Catchy, Good or Both? “HEY!”


For this edition of “Catchy, Good or Both?” we’ll be looking at a not-so-recent phenomenon that has come back into vogue within popular music in the last few years: yelling “HEY!”

This newly minted hit by the Lumineers was the genesis for this article because it has stretched this guttural tendency to a domineering new place. This song is based around yelling, well, “HEY” and “HO” over and over. But this ain’t no fun time Naughty-by-Nature singalong, it’s a folk song. This infectious monosyllable is not new, let’s take a look back at some recent examples before we come to a decision on whether “HEY!” is catchy, good or both.

This song by overzealous band-namers Of Monsters and Men, a new Icelandic outfit, uses the shouted “HEY!” in a way that is either novel and catchy, or terrible and derivative, depending on whether this is your first time listening to music.

Having spent a few years languishing in a limbo of compromised artistic ideals and not thinking to shout “HEY!” during a song, Edward Sharpe finally scored his breakthrough with this undeniably catchy slice of jangle pop.

2 years before Edward Sharpe made “HEY!” a part of current musical vernacular, Arcade Fire released this track, a standout on the under-appreciated Neon Bible and was also featured on their first EP.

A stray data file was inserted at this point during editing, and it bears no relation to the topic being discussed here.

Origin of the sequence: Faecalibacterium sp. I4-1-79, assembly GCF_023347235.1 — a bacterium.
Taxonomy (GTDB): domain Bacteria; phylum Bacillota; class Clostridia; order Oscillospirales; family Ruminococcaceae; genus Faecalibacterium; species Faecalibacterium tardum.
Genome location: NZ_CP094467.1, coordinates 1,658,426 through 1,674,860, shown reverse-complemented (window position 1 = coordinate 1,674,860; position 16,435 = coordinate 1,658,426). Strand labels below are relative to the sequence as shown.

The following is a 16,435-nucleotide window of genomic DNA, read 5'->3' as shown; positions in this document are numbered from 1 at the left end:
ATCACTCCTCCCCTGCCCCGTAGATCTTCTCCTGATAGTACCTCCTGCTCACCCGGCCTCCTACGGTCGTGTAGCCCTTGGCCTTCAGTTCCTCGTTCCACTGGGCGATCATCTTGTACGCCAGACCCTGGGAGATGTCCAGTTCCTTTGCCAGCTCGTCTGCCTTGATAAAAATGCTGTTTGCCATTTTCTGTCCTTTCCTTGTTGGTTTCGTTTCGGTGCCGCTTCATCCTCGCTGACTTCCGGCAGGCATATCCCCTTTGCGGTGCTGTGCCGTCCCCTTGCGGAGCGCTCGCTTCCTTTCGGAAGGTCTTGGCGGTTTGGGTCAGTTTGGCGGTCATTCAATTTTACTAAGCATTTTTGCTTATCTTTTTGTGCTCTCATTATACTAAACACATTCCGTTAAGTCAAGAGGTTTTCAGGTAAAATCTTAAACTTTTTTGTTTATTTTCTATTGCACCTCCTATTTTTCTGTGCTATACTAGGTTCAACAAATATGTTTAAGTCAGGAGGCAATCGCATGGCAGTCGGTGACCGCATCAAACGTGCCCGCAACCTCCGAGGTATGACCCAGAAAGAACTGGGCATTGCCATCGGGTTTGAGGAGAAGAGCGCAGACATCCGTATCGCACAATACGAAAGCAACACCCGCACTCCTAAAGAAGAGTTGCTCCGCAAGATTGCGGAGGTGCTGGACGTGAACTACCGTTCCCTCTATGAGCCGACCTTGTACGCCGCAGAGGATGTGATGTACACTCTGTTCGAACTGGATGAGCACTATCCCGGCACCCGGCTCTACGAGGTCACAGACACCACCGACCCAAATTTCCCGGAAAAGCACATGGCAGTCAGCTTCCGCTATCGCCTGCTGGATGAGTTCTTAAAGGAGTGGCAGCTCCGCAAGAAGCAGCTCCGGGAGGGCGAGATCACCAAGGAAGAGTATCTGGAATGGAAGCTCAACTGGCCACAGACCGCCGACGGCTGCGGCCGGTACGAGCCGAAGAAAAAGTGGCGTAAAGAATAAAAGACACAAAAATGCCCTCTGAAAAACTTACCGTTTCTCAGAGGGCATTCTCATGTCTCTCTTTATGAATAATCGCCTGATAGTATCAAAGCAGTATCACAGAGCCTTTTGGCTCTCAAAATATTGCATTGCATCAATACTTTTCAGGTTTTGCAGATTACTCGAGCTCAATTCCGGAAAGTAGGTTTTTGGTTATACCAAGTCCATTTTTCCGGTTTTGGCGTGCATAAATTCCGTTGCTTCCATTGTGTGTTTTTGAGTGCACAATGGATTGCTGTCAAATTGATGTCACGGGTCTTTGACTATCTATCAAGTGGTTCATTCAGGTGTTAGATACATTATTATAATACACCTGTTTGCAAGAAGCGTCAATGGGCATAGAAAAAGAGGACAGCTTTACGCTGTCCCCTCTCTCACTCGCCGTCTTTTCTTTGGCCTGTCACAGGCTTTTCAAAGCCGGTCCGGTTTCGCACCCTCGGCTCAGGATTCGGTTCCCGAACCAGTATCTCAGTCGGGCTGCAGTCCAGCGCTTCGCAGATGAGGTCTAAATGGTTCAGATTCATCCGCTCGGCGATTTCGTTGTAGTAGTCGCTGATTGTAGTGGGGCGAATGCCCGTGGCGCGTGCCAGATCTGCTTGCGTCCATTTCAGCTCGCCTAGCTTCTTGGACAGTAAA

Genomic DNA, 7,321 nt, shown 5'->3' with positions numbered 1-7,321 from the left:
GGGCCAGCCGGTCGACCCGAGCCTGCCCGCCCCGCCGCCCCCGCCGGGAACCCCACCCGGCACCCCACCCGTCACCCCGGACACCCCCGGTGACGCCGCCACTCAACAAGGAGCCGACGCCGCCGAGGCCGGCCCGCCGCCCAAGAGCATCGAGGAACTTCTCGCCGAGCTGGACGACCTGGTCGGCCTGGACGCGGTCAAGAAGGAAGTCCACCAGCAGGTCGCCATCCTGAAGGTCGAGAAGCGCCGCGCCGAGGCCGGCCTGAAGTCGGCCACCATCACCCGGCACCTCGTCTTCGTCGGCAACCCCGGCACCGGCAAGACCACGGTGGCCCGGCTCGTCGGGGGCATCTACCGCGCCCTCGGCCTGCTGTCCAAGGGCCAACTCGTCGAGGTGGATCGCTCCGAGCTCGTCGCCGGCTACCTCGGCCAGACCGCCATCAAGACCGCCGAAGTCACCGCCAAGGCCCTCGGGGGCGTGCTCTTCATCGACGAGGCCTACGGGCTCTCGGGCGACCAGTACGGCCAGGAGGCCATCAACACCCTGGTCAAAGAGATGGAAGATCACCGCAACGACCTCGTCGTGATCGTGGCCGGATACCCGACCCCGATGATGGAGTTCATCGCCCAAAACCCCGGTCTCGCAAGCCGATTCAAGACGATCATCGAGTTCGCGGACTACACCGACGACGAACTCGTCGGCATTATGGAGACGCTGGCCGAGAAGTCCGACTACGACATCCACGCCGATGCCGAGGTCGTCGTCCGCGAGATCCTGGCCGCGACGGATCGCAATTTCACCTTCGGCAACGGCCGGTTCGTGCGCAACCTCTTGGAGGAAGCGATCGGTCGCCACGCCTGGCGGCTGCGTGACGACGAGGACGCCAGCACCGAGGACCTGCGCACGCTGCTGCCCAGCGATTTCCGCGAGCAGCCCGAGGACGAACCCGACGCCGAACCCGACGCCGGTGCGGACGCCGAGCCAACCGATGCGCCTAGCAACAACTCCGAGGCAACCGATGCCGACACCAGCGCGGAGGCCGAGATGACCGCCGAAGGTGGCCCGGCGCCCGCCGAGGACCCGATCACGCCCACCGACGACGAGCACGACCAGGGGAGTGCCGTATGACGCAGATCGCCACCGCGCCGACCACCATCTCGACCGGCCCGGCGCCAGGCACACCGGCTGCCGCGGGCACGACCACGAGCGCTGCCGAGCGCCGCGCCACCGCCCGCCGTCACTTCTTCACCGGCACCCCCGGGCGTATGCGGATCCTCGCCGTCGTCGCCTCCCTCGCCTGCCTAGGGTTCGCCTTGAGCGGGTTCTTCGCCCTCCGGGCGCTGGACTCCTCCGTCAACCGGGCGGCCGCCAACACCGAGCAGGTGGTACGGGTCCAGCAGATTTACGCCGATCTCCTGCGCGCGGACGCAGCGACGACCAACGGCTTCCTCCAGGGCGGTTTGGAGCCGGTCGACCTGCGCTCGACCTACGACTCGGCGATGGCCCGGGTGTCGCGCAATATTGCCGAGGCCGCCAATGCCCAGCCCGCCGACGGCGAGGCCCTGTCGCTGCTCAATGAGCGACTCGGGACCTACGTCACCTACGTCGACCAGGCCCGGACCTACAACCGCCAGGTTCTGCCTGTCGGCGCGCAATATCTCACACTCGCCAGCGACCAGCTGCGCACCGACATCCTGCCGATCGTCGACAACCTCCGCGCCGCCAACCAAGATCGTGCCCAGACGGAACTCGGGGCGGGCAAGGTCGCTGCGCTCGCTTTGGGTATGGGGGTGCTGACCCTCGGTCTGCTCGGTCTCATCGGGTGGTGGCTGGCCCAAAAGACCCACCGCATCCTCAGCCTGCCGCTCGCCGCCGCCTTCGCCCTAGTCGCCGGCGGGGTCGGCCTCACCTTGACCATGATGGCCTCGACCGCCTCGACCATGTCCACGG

So, is “HEY!” catchy?

-Any time a particular phrase or passage is sung by a large group of voices there’s a suggestion of inclusion, encouraging you to sing along.

-The “HEY!”s in all of these songs punctuate a rhythmic and melodic phrase simultaneously. Way to put your money where your “HEY!”s are, bands.

-”HEY!” is an utterance very easy to pronounce for the majority of human beings.

-The “HEY!”s in these songs all convey an inarticulate emotion. It’s probably the reason they are all sung by multiple voices; they can mean something different for each listener.

But is it good?

-The last of the above points has a backlash. “HEY!” what?

-In each of these songs “HEY!” is, arguably, central to the hook; central to drawing in the listener. Hedging the success of a song on something so simple is risky, and what was newly re-novel can come quickly become re-played-out.

These songs are all quite catchy, but for different reasons. It’s difficult to know if “HEY!” will stick around for a while or just dissapear for another 40 years.


Verdict: Very Catchy, Goodness results inconclusive (*with all due props to these guys and these guys)

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